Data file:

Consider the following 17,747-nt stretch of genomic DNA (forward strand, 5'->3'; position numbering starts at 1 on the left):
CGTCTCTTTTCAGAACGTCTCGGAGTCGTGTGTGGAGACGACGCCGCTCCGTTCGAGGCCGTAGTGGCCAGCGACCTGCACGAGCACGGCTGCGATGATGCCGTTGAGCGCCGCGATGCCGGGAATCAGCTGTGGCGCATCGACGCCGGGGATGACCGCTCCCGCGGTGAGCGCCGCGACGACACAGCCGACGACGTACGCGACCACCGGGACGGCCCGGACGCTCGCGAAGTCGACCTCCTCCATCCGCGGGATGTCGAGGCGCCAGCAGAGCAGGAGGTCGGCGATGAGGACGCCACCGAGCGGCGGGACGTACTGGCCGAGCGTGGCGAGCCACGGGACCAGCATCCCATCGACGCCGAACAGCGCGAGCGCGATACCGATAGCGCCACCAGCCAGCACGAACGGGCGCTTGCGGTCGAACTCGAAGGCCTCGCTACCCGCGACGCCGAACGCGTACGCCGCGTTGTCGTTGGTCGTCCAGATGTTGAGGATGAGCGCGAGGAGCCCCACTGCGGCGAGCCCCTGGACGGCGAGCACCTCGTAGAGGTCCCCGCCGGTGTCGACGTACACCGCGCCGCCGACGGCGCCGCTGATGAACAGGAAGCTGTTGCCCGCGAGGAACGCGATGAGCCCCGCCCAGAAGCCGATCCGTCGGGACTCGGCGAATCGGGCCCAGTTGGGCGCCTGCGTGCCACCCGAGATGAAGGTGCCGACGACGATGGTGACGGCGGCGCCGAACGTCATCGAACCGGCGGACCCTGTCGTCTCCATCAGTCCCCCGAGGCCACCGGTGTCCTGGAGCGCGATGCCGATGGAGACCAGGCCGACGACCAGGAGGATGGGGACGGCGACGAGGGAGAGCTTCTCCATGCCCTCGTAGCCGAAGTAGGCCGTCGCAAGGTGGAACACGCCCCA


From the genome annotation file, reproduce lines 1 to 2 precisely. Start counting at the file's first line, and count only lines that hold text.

Consider the following 17,747-nt stretch of genomic DNA (forward strand, 5'->3'; position numbering starts at 1 on the left):
CGTCTCTTTTCAGAACGTCTCGGAGTCGTGTGTGGAGACGACGCCGCTCCGTTCGAGGCCGTAGTGGCCAGCGACCTGCACGAGCACGGCTGCGATGATGCCGTTGAGCGCCGCGATGCCGGGAATCAGCTGTGGCGCATCGACGCCGGGGATGACCGCTCCCGCGGTGAGCGCCGCGACGACACAGCCGACGACGTACGCGACCACCGGGACGGCCCGGACGCTCGCGAAGTCGACCTCCTCCATCCGCGGGATGTCGAGGCGCCAGCAGAGCAGGAGGTCGGCGATGAGGACGCCACCGAGCGGCGGGACGTACTGGCCGAGCGTGGCGAGCCACGGGACCAGCATCCCATCGACGCCGAACAGCGCGAGCGCGATACCGATAGCGCCACCAGCCAGCACGAACGGGCGCTTGCGGTCGAACTCGAAGGCCTCGCTACCCGCGACGCCGAACGCGTACGCCGCGTTGTCGTTGGTCGTCCAGATGTTGAGGATGAGCGCGAGGAGCCCCACTGCGGCGAGCCCCTGGACGGCGAGCACCTCGTAGAGGTCCCCGCCGGTGTCGACGTACACCGCGCCGCCGACGGCGCCGCTGATGAACAGGAAGCTGTTGCCCGCGAGGAACGCGATGAGCCCCGCCCAGAAGCCGATCCGTCGGGACTCGGCGAATCGGGCCCAGTTGGGCGCCTGCGTGCCACCCGAGATGAAGGTGCCGACGACGATGGTGACGGCGGCGCCGAACGTCATCGAACCGGCGGACCCTGTCGTCTCCATCAGTCCCCCGAGGCCACCGGTGTCCTGGAGCGCGATGCCGATGGAGACCAGGCCGACGACCAGGAGGATGGGGACGGCGACGAGGGAGAGCTTCTCCATGCCCTCGTAGCCGAAGTAGGCCGTCGCAAGGTGGAACACGCCCCA